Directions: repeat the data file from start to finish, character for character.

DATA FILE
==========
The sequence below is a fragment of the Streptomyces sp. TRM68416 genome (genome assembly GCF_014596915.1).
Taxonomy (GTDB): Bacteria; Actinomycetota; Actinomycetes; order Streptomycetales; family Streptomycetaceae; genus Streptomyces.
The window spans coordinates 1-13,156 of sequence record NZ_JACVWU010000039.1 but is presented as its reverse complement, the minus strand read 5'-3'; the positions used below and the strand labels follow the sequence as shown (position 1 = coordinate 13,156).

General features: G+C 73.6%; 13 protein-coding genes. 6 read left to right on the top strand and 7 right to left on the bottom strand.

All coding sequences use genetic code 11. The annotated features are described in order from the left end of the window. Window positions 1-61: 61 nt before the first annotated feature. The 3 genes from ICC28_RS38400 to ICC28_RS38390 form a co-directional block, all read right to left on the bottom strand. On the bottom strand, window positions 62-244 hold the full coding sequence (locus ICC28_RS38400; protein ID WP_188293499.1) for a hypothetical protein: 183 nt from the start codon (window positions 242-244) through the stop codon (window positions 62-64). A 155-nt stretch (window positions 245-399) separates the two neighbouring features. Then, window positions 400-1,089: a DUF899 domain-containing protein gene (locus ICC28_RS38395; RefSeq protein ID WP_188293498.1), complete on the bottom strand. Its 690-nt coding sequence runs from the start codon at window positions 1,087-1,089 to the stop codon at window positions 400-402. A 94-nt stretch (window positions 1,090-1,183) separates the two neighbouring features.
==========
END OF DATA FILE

The sequence below is a fragment of the Streptomyces sp. TRM68416 genome (genome assembly GCF_014596915.1).
Taxonomy (GTDB): Bacteria; Actinomycetota; Actinomycetes; order Streptomycetales; family Streptomycetaceae; genus Streptomyces.
The window spans coordinates 1-13,156 of sequence record NZ_JACVWU010000039.1 but is presented as its reverse complement, the minus strand read 5'-3'; the positions used below and the strand labels follow the sequence as shown (position 1 = coordinate 13,156).

General features: G+C 73.6%; 13 protein-coding genes. 6 read left to right on the top strand and 7 right to left on the bottom strand.

All coding sequences use genetic code 11. The annotated features are described in order from the left end of the window. Window positions 1-61: 61 nt before the first annotated feature. The 3 genes from ICC28_RS38400 to ICC28_RS38390 form a co-directional block, all read right to left on the bottom strand. On the bottom strand, window positions 62-244 hold the full coding sequence (locus ICC28_RS38400; protein ID WP_188293499.1) for a hypothetical protein: 183 nt from the start codon (window positions 242-244) through the stop codon (window positions 62-64). A 155-nt stretch (window positions 245-399) separates the two neighbouring features. Then, window positions 400-1,089: a DUF899 domain-containing protein gene (locus ICC28_RS38395; RefSeq protein ID WP_188293498.1), complete on the bottom strand. Its 690-nt coding sequence runs from the start codon at window positions 1,087-1,089 to the stop codon at window positions 400-402. A 94-nt stretch (window positions 1,090-1,183) separates the two neighbouring features.